Science products generated for Supersites are successfully used in decision making processes by end-users.
Supporting the Emergency response to the 2018 lower East Rift Zone and summit collapse at Kīlauea Volcano, Hawaiʻi
In 2018, the Hawaiʻi Supersite was affected by a crisis at Kīlauea volcano, where a lava flow destroyed over 700 homes. Starting in late May, the Kīlauea caldera began to rapidly subside as magma drained from here to feed the lava flow 40 km away. In two months, parts of the ground had dropped by 400 meters, an amount never observed in a volcano eruption.
High-resolution InSAR monitoring with COSMO-SkyMed and TerraSAR X images granted through the Supersite provided unprecedented views of the collapse and have been critical for understanding how the subsidence was evolving over time. These data, along with high-temporal-resolution GPS and seismic data, were analysed by the Hawaiian Volcano Observatory and the scientific community, generating information which has guided the response by Hawaiʻi County Civil Defense.
By early August, radar interferometry and GPS showed the end of the subsidence phase, indicating a reduced threat of new eruptive fissures opening. This information has been of crucial importance to the Hawaiʻi County Civil Defense, which is responsible for emergency response operations (including evacuations).
The Supersite data collected by international space agencies form an exceptional source of information to understand the scientific aspects of this unprecedented eruptive event at Kīlauea, and will contribute to improve volcanic hazard assessment in similar volcanoes around the world.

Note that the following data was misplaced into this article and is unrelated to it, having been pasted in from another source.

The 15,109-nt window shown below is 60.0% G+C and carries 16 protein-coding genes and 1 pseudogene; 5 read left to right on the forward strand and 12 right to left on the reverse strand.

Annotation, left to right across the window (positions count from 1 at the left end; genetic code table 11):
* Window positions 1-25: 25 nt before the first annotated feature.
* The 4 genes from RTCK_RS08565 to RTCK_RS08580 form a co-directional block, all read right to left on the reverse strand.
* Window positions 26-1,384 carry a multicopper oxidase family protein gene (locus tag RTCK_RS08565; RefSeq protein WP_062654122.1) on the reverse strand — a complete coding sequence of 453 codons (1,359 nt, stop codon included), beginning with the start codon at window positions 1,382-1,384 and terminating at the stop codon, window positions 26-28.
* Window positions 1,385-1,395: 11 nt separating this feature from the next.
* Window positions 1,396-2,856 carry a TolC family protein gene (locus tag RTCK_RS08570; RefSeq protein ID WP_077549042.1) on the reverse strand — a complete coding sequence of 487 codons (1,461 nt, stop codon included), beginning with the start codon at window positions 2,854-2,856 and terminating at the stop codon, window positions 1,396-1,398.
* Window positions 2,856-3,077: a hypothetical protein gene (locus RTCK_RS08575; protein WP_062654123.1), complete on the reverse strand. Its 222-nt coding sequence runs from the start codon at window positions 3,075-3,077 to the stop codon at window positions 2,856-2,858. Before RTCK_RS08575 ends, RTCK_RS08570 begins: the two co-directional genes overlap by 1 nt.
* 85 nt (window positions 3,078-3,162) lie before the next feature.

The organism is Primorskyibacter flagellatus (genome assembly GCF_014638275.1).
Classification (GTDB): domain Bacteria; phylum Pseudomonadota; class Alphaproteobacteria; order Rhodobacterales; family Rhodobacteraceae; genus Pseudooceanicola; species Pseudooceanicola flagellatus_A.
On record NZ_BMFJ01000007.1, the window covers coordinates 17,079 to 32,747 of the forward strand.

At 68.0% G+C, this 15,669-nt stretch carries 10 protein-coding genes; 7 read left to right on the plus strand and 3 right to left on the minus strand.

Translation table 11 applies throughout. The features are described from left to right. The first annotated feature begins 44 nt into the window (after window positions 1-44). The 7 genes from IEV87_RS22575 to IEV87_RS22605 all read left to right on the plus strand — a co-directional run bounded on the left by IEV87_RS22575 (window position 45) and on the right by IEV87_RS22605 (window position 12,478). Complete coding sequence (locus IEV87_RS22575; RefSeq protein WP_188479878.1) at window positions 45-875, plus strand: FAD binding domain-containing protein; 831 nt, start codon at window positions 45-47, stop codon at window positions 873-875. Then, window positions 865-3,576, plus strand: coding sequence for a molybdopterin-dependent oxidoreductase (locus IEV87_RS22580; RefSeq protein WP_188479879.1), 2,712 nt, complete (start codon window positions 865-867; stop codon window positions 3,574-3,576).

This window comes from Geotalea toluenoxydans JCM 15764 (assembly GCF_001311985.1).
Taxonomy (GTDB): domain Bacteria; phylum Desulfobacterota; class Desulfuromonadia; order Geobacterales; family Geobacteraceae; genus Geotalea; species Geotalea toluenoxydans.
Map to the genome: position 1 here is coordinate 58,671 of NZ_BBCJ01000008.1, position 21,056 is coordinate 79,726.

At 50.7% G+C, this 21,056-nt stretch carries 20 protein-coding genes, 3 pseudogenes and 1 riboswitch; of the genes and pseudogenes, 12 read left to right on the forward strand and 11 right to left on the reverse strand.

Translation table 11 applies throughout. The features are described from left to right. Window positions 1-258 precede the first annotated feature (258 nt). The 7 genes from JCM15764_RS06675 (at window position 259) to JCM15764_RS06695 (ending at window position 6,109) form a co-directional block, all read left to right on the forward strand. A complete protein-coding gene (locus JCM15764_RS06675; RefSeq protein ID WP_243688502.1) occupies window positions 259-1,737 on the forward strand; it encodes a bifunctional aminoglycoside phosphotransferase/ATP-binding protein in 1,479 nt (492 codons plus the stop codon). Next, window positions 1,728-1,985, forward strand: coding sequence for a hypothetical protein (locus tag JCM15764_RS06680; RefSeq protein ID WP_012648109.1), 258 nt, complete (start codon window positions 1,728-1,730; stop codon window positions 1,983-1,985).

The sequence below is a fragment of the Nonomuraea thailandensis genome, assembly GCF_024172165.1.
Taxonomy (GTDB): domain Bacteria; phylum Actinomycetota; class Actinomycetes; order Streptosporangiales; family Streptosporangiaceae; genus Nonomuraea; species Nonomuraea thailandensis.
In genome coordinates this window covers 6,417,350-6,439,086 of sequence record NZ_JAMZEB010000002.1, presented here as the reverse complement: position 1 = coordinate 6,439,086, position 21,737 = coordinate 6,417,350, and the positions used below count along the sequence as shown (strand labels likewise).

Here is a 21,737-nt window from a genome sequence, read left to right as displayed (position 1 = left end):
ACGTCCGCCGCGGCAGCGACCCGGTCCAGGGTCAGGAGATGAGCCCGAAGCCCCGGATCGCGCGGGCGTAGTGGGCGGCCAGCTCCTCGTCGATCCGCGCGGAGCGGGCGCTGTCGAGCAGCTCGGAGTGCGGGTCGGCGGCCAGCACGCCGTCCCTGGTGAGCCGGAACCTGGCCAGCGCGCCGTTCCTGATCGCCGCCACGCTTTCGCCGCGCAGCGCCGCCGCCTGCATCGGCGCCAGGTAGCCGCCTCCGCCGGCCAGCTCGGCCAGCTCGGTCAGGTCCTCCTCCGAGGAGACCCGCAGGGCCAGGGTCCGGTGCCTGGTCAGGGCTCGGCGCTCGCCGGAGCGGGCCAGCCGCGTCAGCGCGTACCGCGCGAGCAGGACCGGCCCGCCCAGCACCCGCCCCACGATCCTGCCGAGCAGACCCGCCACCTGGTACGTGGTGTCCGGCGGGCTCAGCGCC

Support to Emergency Management during the Bardabunga, Iceland, 2014 eruption
The eruption of the Bardabunga volcano started in August 2014, in the area covered by the Iceland Supersite. The worst scenario prompted for strong magma/water interaction, important explosive activity and emission of >10-km high volcanic ash cloud.
A Red alert was initially issued for commercial air flights. This immediately raised much concern in the international media, for fear of a possible doublet of the 2010 eruption effects of Eyjafjallajökull, which caused global losses of over one billion dollar.
The Supersite community analysed satellite and in situ data to monitor the evolution of the eruption and observed migration of magma from the Bardabunga caldera to a location outside of the ice cap, 40 km to the north.
The scientific products helped take many decisions during the emergency, eventually lowering the red alert to orange when the data showed that the eruption was not going to happen under the ice cap but well ouside of it, in Holuhraun.
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